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School of Medicine
Menstrual disorders are a class of problems affecting a woman’s monthly menstrual cycle. Menstrual disorders include any or more than one of the following:
- Dysmennorhea (painful periods)
- Irregular periods or missed periods
- Heavy periods
Patients are usually referred by a primary care physician or by their treating gynecologists. Patients often struggle with menstrual disorders before they find the diagnostic experience and excellence that the gynecologists at Johns Hopkins can offer.
What to expect at Johns Hopkins
- Your initial consultation will include a complete patient profile including a family and reproductive history.
- Your doctor will ask for your old records and images. New diagnostic tests may be ordered including X-rays, ultrasounds or MRIs.
- Your physician will recommend an individualized treatment plan designed for you.
Treatment for Menstrual Disorders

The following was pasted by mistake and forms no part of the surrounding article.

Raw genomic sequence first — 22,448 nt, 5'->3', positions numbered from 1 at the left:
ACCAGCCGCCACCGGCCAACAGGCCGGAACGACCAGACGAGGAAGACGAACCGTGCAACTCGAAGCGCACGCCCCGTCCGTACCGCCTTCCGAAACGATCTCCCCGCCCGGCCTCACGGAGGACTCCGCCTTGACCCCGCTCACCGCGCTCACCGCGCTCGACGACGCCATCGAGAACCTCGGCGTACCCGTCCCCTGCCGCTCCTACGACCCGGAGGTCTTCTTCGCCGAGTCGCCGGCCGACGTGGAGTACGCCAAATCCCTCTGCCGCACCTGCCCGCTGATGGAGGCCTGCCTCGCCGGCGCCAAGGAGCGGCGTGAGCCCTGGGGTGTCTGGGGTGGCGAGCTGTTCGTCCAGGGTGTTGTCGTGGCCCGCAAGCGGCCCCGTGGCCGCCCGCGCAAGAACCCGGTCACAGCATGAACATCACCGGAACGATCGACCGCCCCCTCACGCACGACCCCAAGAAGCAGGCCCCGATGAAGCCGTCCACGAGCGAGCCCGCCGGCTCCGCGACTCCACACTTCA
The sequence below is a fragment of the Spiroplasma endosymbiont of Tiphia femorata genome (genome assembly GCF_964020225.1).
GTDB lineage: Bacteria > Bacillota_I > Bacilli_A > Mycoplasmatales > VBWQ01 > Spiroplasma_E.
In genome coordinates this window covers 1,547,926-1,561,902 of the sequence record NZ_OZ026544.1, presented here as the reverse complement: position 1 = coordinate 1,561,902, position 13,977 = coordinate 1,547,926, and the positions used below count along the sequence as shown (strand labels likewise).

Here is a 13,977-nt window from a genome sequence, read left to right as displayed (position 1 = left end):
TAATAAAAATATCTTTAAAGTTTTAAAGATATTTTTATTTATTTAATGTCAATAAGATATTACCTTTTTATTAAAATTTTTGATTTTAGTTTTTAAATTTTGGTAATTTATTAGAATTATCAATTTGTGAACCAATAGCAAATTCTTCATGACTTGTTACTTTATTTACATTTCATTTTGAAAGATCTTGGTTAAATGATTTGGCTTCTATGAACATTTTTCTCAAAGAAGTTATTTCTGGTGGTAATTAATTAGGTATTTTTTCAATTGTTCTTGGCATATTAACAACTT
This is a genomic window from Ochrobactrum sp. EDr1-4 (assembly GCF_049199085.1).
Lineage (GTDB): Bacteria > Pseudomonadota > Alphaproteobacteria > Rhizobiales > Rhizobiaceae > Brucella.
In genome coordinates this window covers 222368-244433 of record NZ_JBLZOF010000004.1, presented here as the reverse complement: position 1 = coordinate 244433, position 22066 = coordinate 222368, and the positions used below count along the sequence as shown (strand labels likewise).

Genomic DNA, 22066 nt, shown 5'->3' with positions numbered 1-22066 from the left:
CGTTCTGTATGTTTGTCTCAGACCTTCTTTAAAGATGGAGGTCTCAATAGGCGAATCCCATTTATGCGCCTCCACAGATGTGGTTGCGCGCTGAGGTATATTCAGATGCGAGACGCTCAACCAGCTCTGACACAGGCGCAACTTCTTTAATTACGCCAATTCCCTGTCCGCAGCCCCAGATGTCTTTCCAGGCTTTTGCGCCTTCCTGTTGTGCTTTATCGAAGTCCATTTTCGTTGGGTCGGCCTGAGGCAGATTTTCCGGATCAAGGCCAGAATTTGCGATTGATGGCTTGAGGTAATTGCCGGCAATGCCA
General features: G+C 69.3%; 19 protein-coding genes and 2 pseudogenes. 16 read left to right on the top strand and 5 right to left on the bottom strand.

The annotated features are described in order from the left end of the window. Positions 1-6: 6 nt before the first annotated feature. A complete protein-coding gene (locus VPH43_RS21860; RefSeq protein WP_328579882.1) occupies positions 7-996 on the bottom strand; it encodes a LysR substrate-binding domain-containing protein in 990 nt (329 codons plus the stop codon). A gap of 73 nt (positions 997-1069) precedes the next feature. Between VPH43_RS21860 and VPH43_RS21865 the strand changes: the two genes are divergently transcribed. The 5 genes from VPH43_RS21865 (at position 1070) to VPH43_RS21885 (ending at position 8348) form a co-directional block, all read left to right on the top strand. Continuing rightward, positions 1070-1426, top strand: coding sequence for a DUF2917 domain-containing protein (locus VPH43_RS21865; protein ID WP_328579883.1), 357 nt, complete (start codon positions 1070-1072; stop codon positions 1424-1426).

Treatment for menstrual disorders may include:
- Medical treatment. This may include hormonal therapies, including birth control pills or a Mirena® IUD (intrauterine device).
- Surgical treatment. Menstrual disorders can be caused by endometrial polyps, fibroids, and adnemyosis. Your physician may recommend surgery to treat these conditions. This may require a vaginal procedure called hysteroscopy, or a laparoscopic procedure including removal of fibroids or hysterectomy. Minimally-invasive robotic surgery is available at Johns Hopkins to treat these conditions.
- Interventional Radiology procedures. Our gynecologists work closely with physicians in the department of interventional radiology which also perform procedures to treat these conditions. These include uterine artery embolization and focused ultrasound, and may provide an alternative to surgical treatments.
Many of these treatments may be coordinated with the Center for Chronic Pelvic Pain.